A woman in her eighties woke one morning with a headache and drooping left eyelid. She had known chronic obstructive pulmonary disorder (COPD) and bilateral carotid stenosis, and had previously undergone a cerebral infarction without sequelae. Upon admission to the department of neurology on the same day, an inspection of the left eye determined ptosis. The eye deviated laterally and downward, and the pupil was dilated and unreactive. Investigation of ocular motility revealed diplopia and paralysis of ocular adduction, elevation and depression. There were no other neurological impairments. The findings were consistent with isolated oculomotor nerve palsy with pupil involvement.
A few years previously, when the patient was examined for holocranial headache, a 10 x 4 mm-sized aneurysm was found on the left side in the internal carotid artery at the exit of the posterior communicating artery, as well as a proximal aneurysm in the right anterior cerebral artery. These were considered to be incidental findings, and clipping was not recommended due to the risk of surgery, nor was radiological follow-up recommended.
A CT scan of the head with angiography performed on admission showed growth of the aforementioned aneurysm to 15 x 9 mm. The neurosurgical department was contacted due to suspicion of imminent rupture, and urgent assessment was agreed for the following morning. However, the same evening the patient had hyperacute occipital headache with accompanying neck stiffness and hypertension, but no reduction in consciousness. CT scan of the head revealed a subarachnoid bleeding. The patient was immediately transferred to the department of neurosurgery where craniotomy and clip ligation of the ruptured aneurysm were performed. The patient survived but the neurological sequelae were severe.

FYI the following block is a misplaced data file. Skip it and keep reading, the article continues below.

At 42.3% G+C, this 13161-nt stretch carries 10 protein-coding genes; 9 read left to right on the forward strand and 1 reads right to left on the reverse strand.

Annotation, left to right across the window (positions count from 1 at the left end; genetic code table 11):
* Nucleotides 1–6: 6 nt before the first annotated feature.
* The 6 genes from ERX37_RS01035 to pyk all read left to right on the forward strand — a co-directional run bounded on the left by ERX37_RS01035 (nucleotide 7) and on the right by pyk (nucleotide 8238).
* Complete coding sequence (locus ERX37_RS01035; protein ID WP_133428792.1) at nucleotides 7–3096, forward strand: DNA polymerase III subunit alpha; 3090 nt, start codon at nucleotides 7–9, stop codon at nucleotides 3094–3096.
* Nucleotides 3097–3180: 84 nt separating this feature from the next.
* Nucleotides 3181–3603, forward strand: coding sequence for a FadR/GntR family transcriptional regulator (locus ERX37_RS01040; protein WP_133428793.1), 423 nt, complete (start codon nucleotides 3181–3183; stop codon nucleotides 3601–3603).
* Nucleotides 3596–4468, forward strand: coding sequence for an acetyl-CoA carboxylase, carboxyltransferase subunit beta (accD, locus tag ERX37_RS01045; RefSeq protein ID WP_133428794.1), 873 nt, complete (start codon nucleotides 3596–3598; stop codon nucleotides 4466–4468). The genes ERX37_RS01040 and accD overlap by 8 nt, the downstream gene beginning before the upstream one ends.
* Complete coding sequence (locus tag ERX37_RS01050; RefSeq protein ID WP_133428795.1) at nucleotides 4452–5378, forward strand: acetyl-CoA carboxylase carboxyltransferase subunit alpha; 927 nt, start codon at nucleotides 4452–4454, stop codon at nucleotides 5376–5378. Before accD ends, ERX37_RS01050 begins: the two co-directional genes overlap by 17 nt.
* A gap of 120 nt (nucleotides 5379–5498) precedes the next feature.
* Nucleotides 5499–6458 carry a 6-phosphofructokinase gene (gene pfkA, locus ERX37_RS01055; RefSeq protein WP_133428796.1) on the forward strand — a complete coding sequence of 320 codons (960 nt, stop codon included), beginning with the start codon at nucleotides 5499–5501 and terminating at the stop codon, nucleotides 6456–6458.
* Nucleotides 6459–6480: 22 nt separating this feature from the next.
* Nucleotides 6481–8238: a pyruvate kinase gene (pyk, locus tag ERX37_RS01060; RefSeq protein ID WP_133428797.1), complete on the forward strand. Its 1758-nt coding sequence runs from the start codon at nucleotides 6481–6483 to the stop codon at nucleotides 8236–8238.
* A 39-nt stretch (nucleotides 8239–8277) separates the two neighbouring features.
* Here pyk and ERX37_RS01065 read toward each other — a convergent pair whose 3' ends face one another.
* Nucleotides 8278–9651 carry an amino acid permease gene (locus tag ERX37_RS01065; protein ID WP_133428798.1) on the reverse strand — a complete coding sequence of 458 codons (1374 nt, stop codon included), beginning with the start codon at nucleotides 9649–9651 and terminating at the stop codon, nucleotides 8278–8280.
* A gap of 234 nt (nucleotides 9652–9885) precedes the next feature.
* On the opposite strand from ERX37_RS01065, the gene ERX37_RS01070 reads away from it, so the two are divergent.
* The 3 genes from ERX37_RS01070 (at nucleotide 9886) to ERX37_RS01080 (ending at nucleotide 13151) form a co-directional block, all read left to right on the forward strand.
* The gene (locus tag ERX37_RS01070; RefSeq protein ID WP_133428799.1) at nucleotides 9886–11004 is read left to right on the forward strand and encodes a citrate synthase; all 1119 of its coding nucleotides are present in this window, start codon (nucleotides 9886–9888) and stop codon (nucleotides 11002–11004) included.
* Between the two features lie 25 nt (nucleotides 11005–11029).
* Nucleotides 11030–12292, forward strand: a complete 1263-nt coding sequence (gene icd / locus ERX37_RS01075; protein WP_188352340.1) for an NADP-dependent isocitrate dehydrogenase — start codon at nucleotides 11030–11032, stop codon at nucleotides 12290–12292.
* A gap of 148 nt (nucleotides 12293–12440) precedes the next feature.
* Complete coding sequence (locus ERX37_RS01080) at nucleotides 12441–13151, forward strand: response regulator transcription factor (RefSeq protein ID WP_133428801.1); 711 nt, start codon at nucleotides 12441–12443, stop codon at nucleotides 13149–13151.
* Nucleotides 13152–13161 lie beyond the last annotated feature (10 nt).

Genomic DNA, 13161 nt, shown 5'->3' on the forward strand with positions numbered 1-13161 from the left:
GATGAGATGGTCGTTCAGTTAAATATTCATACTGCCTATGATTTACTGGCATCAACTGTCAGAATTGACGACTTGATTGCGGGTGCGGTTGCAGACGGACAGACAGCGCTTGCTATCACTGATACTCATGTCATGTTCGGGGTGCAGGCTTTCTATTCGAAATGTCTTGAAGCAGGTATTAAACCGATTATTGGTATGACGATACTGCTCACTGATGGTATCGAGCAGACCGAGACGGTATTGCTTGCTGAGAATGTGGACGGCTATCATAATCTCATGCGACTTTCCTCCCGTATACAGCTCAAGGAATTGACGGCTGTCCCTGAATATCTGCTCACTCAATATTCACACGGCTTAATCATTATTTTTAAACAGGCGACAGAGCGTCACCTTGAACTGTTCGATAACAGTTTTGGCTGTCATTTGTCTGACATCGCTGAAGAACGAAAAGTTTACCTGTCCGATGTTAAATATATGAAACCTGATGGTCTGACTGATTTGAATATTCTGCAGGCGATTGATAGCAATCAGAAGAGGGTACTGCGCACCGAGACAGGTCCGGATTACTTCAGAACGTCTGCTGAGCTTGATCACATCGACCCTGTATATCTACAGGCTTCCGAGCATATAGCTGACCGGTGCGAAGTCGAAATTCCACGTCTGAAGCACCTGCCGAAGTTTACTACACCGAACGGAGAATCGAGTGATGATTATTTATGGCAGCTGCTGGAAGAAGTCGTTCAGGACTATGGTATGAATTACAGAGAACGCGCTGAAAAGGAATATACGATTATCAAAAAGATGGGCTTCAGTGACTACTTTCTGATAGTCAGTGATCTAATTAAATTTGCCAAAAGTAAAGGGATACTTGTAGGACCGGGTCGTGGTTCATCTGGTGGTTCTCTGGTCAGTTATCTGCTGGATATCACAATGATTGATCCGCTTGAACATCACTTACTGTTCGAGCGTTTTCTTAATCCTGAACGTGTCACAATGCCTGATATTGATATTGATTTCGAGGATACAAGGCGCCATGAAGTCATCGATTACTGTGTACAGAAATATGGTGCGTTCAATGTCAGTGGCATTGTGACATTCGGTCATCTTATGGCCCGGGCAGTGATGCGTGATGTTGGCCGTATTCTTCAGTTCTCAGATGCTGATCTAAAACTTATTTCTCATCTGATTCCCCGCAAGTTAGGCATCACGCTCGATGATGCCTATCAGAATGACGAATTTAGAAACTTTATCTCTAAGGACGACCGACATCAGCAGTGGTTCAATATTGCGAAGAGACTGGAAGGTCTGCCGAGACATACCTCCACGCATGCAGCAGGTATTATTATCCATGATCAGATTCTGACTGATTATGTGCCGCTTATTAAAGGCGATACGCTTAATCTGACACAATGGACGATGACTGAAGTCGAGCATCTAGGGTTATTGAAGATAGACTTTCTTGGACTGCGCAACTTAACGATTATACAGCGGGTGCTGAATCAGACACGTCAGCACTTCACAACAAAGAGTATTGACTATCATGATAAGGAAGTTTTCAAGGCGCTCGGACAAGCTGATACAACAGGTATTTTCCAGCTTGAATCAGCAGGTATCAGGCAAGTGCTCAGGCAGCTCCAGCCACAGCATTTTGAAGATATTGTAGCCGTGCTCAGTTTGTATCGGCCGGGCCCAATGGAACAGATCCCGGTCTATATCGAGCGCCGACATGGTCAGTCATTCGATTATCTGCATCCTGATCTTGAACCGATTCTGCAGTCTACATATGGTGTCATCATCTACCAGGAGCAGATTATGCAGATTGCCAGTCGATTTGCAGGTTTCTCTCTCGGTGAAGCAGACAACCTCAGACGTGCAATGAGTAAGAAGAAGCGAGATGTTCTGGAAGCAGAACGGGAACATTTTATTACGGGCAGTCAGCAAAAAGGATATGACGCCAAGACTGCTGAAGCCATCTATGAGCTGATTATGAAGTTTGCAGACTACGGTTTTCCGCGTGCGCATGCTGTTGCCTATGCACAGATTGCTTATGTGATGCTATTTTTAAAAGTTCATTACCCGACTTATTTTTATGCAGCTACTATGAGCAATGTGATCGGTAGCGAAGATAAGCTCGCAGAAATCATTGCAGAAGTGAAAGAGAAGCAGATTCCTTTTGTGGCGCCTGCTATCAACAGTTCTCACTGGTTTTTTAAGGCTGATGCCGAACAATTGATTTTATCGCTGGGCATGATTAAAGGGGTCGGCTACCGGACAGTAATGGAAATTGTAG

Where there is suspicion of abnormal function in one or more cranial nerves, it is important to locate the injury and identify the cause (1). Oculomotor nerve palsy may occur due to lesions along the nerve’s entire length from the brainstem to the eye socket. One of the most feared causes of acute oculomotor nerve palsy is compression of a growing aneurysm, usually in the posterior communicating artery, with imminent threat of rupture. Isolated complete oculomotor nerve palsy with dilated pupil should always give rise to suspicion of aneurysm and entail rapid assessment. If the pupil is not affected, the cause is generally microvascular neuropathy, which has a good prognosis with spontaneous improvement over three months. However, in the case of isolated incomplete oculomotor nerve palsy it is not possible to rely on the pupillary findings, and close follow-up is therefore necessary (2).